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Browser automation. Facebook decides fake news isn’t crazy after all. It’s now a real problem

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Analysis Last November at the Techonomy Conference in Half Moon Bay, California, Facebook CEO Mark Zuckerberg dismissed the notion that disinformation had affected the US presidential election as lunacy.

“The idea that fake news on Facebook, which is a very small amount of the content, influenced the election in any way, I think, is a pretty crazy idea,” said Zuckerberg.

Five months later, after a report [PDF] from the Office of the US Director of National Intelligence provided an overview of Russia’s campaign to influence the election – via social media among other means – the social media giant has published a plan for “making Facebook safe for authentic information.”

Penned by Facebook chief security officer Alex Stamos and security colleagues Jen Weedon and William Nuland, “Information Operations and Facebook” [PDF] describes an expansion of the company’s security focus from “traditional abusive behavior, such as account hacking, malware, spam and financial scams, to include more subtle and insidious forms of misuse, including attempts to manipulate civic discourse and deceive people.”

This despite Zuckerberg’s insistence that “of all the content on Facebook, more than 99 per cent of what people see is authentic.”

Facebook’s paper says information operations to exploit the personal data goldmine revolve around targeted data collection from account holders, content creation to seed stories to the press, and false amplification to spread misinformation. It focuses on defenses against data collection and the distribution of misleading content.

To combat targeted data collection, Facebook says it is:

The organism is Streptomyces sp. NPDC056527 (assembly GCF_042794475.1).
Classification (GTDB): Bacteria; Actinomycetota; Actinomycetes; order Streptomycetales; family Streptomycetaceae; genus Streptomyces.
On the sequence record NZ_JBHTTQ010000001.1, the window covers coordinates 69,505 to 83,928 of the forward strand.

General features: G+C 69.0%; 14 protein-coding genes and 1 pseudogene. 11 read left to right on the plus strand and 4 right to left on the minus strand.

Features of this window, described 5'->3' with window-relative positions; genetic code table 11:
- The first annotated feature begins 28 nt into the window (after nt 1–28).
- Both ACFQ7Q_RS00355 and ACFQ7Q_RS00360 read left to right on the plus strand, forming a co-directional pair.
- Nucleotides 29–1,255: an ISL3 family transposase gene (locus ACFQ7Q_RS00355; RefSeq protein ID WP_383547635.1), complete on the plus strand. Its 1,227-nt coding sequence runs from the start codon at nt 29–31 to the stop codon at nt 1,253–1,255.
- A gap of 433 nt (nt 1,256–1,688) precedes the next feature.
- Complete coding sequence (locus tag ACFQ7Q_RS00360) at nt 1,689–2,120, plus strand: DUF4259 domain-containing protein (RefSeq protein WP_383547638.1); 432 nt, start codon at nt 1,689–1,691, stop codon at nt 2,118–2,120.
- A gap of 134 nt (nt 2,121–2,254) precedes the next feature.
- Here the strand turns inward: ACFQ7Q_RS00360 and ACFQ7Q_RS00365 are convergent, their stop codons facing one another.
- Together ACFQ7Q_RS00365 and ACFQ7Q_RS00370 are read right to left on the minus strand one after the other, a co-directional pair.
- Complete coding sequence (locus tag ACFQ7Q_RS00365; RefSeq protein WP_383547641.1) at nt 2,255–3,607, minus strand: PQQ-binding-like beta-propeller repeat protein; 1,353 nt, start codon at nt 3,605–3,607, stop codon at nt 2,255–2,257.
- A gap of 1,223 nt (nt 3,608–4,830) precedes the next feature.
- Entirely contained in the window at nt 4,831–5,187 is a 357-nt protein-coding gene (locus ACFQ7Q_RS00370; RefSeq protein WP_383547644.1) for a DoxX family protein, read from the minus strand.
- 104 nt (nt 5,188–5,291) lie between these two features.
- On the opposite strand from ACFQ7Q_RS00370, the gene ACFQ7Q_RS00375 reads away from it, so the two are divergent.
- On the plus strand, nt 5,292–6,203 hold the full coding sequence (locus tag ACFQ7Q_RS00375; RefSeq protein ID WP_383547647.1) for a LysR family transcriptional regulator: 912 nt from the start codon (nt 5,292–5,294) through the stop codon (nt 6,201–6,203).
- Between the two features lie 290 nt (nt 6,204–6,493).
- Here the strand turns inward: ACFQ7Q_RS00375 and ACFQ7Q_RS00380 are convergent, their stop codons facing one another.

• Promoting and providing support for security and privacy features, such as two-factor authentication.
  • Presenting notifications to specific people targeted by sophisticated attackers, with security recommendations tailored to the threat model.
  • Sending notifications to people not yet targeted but likely to be at risk based on the behavior of known threats.
  • Working with government bodies overseeing election integrity to notify and educate those at risk.
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False amplification – efforts to spread misinformation to hurt a cause, sow mistrust in political institutions, or foment civil strife – is recognized in the report as a possible threat to Facebook’s continuing vitality.

“The inauthentic nature of these social interactions obscures and impairs the space Facebook and other platforms aim to create for people to connect and communicate with one another,” the report says. “In the long term, these inauthentic networks and accounts may drown out valid stories and even deter some people from engaging at all.”

As can be seen from Twitter’s half-hearted efforts to subdue trolls, sock puppets, and the like, such interaction can be toxic to social networks.